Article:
|The distribution of Romano-British objects in Europe and North Africa, primarily brooches, after Ivleva, 2011, p. 135, and Ivleva, 2012, with minor additions and modifications and plotted on a base map from Wikimedia Commons (image: C.R. Green).|
The most distant examples of British objects identified overseas by Ivlev consist of two brooches from what is now Morocco, a fitting from Egypt, and a number of British items from two sites on the northern Black Sea coast. The two items from Morocco are a trumpet brooch found either in or close to the administrative centre of the Roman province of Mauretania Tingitana, Volubilis, a city that is believed to have had a vexillatio Brittonum posted in one of its five surrounding forts in the second century AD, and a headstud brooch from the civilian quarter of Thamusida (insula G5), a town inhabited by retired veterans. It has been argued that both brooches are most credibly interpreted as items brought to Mauretania Tingitana by members of British military units or their detachments, perhaps as heirloom pieces worn over several generations given that they are corroded, extremely worn, and date from the later first century AD rather than the second century, when the presence of British detachments in North Africa is attested.(2) A similar interpretation might be applied to the Egyptian find too. This is a British enamelled terret ring from a horse harness, which was found at Fayum (ancient Crocodilopolis/Arsinoë) and is of a type that was very common in Britain, with a virtually identical example having been excavated from the Romano-British 'small town' at Wanborough, Wiltshire, in 1969. Although it is impossible to be entirely certain how it came to be in Fayum, it has been noted that detachments of legion III Augusta were sent from Numidia to Britain in the second century AD and that the cohors I Ulpia Afrorum equitata, a cavalry unit, was stationed in Britain in the 120s and then in Egypt during the 130s, which is potentially suggestive.(3)
Finally, the finds of British items from the northern Black Sea coast come from ancient Gorgippia (Anapa, Russia) and Chersonesos Taurica (near Sevastopol on the Crimean Peninsula) and consist of Romano-British enamelled oil scrapers/strigils, an enamelled hexagonal alabastron or incense burner, and a number of British-made belt buckles. Both cities were within the Bosporan Kingdom, a client kingdom of the Roman Empire, and Chersonesos—where the buckles were found—certainly saw a number of Roman military units posted there, something that Ivleva suggests may account for the presence of the British finds at both sites, via soldiers who had previously served with other units from the region that had been to Britain, such as the legio I Italica. On the other hand, Jane Petersen has noted that the Gorgippia finds, at least, come from an exceptionally high status grave context, perhaps even belonging to the ruling family, and are luxury items imbued with Romanitas, which suggests these might be better seen as exotic imports from Romano-British workshops that were being used by the Bosporan elite as a means of signalling their familiarity with, and connection to, Roman culture.(4)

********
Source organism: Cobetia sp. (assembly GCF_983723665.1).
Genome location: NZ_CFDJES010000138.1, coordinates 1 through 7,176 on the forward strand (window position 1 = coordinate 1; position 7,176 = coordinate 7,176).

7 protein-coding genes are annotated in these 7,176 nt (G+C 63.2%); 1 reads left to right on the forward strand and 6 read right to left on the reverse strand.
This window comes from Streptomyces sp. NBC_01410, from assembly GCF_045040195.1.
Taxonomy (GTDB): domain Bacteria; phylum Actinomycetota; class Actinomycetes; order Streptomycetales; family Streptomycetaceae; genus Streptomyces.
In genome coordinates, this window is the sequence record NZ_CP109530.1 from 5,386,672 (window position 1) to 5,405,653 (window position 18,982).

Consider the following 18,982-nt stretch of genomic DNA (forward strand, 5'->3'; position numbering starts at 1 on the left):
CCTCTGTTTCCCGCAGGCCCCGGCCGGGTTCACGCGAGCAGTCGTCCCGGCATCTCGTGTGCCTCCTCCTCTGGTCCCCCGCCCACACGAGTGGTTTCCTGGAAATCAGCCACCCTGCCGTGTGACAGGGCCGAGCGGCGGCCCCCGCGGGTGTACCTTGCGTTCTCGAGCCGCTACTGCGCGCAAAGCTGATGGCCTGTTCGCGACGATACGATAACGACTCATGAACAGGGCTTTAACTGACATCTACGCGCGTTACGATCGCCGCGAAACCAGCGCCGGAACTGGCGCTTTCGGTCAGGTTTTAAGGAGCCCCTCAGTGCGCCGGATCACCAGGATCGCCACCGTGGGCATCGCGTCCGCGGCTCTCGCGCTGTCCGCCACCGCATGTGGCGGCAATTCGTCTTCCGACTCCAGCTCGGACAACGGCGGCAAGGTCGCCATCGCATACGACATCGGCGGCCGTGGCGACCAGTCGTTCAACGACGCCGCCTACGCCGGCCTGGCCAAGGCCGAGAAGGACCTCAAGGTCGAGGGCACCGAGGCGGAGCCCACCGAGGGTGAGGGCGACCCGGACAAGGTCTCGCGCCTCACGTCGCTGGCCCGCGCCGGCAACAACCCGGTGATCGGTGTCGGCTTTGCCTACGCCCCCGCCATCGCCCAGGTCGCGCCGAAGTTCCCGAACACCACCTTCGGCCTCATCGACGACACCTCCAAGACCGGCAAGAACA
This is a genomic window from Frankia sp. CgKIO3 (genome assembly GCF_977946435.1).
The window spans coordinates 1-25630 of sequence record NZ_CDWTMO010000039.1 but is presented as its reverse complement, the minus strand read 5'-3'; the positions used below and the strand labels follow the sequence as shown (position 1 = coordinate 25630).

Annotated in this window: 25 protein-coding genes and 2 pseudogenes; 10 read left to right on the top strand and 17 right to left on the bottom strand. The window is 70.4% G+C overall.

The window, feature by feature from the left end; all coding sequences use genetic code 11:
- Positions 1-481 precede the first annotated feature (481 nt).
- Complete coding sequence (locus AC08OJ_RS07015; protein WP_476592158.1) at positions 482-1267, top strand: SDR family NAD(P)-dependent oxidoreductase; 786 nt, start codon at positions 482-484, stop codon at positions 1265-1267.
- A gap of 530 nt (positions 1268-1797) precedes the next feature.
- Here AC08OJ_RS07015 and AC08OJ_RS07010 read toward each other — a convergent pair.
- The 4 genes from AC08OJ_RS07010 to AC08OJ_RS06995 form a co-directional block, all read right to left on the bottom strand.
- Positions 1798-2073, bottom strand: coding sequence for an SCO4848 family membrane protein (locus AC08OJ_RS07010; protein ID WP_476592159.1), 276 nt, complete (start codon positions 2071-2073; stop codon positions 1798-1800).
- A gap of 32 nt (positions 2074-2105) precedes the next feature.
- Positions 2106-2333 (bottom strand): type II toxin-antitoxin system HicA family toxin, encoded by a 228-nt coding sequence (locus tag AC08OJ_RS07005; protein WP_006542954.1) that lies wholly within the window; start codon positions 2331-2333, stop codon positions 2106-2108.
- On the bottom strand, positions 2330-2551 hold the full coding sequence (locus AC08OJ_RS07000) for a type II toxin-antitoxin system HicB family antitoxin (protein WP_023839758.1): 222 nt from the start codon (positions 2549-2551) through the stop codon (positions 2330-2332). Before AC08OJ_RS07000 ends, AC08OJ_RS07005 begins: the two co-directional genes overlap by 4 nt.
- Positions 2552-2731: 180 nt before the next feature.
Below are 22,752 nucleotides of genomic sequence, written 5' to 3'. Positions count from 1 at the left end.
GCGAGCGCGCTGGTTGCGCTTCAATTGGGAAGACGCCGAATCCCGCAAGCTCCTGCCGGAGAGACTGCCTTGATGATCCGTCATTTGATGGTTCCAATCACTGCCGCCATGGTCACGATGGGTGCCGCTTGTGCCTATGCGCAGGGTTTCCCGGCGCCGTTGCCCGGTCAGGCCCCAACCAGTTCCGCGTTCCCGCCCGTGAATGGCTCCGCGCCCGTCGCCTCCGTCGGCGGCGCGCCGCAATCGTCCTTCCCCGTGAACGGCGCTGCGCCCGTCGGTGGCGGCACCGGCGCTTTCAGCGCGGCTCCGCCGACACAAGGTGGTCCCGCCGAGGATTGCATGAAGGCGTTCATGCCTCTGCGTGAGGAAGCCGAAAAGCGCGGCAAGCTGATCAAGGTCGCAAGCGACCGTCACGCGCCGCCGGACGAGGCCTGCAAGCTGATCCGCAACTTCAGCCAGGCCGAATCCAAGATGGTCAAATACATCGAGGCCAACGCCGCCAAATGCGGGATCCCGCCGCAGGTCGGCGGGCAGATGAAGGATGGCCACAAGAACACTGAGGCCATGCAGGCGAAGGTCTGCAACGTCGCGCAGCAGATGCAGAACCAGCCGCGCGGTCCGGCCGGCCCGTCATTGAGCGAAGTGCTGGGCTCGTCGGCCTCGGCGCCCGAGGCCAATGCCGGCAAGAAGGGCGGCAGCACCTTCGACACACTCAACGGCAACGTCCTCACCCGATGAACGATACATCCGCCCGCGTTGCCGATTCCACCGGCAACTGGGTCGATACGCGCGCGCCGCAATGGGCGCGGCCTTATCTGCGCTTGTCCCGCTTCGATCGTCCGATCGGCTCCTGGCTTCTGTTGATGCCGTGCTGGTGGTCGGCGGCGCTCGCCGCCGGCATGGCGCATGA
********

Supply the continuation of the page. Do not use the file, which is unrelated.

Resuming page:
|A probably British enamelled terret ring from a horse harness, found at Fayum—ancient Crocodilopolis/Arsinoë—in Egypt (image: British Museum). A virtually identical example was excavated from the Romano-British 'small town' at Wanborough, Wiltshire, in 1969, see A. S. Anderson et al, The Romano-British 'small town' at Wanborough, Wiltshire: Excavations, 1966-1976 (London, 2001), p. 96.|
1 T. Ivleva, 'British emigrants in the Roman Empire: complexities and symbols of ethnic identities', in D. Mladenovič & B. Russel (eds.) TRAC 2010: Proceedings of the 20th Theoretical Roman Archaeology Conference, Oxford 2010 (Oxford, 2011), pp. 132–53. Slightly different figures are reported in her 2011 article compared to her PhD thesis of 2012 (see fn. 2); the latter are adopted here.
2 T. Ivleva, Britons Abroad: the Mobility of Britons and the Circulation of British-made Objects in the Roman Empire (University of Leiden PhD Thesis), pp. 329–31.
3 A. S. Anderson et al, The Romano-British 'Small Town' at Wanborough, Wiltshire: Excavations, 1966–1976 (London, 2001), p. 96; Ivleva, Britons Abroad, pp. 329, 331.
4 Ivleva, Britons Abroad, pp. 323–4; J. H. Petersen, 'Communicating identities from beyond? Assessing expressions of identity in funerary material from the Black Sea region', HEROM, 2.1 (2013), 45–73, especially pp. 55, 57–60, 67 and fig. 6; M. Treister, 'The date and significance of tomb II at Gorgippia (1975 Excavations)', Ancient Civilizations from Scythia to Siberia, 9 (2003), 43–85 at p. 59. On the incense burner/alabastron and its British origins, see also H. Cool, 'Panelled Enamel Vessels', Roman Finds Group Newsletter, 13 (1997), pp. 2–3.
The content of this post and page, including any original illustrations, is Copyright © Caitlin R. Green, 2016, All Rights Reserved, and should not be used without permission.